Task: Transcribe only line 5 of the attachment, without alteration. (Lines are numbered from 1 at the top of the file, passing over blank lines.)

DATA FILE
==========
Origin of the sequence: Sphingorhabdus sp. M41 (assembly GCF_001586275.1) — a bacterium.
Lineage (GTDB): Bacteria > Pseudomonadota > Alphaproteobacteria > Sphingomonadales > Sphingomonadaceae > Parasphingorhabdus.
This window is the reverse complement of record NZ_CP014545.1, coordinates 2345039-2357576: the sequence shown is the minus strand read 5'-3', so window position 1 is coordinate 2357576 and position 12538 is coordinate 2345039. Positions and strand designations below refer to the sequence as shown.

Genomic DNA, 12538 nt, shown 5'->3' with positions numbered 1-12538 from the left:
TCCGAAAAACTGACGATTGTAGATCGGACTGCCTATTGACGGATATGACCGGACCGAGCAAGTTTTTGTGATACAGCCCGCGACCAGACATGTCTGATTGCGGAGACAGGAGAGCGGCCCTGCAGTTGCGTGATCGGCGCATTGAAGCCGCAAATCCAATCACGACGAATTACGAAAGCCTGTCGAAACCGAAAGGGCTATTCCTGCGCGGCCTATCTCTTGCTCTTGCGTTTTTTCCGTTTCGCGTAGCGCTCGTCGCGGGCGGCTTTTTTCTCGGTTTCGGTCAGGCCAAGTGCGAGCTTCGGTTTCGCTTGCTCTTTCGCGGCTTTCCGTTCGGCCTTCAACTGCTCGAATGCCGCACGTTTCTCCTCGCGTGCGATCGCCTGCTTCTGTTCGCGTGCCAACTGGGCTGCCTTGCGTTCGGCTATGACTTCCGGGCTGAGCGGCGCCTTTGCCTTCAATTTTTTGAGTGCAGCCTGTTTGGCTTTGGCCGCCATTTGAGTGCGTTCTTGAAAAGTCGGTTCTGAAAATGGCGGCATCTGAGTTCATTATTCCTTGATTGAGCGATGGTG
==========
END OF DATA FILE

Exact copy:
TCCGAAAAACTGACGATTGTAGATCGGACTGCCTATTGACGGATATGACCGGACCGAGCAAGTTTTTGTGATACAGCCCGCGACCAGACATGTCTGATTGCGGAGACAGGAGAGCGGCCCTGCAGTTGCGTGATCGGCGCATTGAAGCCGCAAATCCAATCACGACGAATTACGAAAGCCTGTCGAAACCGAAAGGGCTATTCCTGCGCGGCCTATCTCTTGCTCTTGCGTTTTTTCCGTTTCGCGTAGCGCTCGTCGCGGGCGGCTTTTTTCTCGGTTTCGGTCAGGCCAAGTGCGAGCTTCGGTTTCGCTTGCTCTTTCGCGGCTTTCCGTTCGGCCTTCAACTGCTCGAATGCCGCACGTTTCTCCTCGCGTGCGATCGCCTGCTTCTGTTCGCGTGCCAACTGGGCTGCCTTGCGTTCGGCTATGACTTCCGGGCTGAGCGGCGCCTTTGCCTTCAATTTTTTGAGTGCAGCCTGTTTGGCTTTGGCCGCCATTTGAGTGCGTTCTTGAAAAGTCGGTTCTGAAAATGGCGGCATCTGAGTTCATTATTCCTTGATTGAGCGATGGTG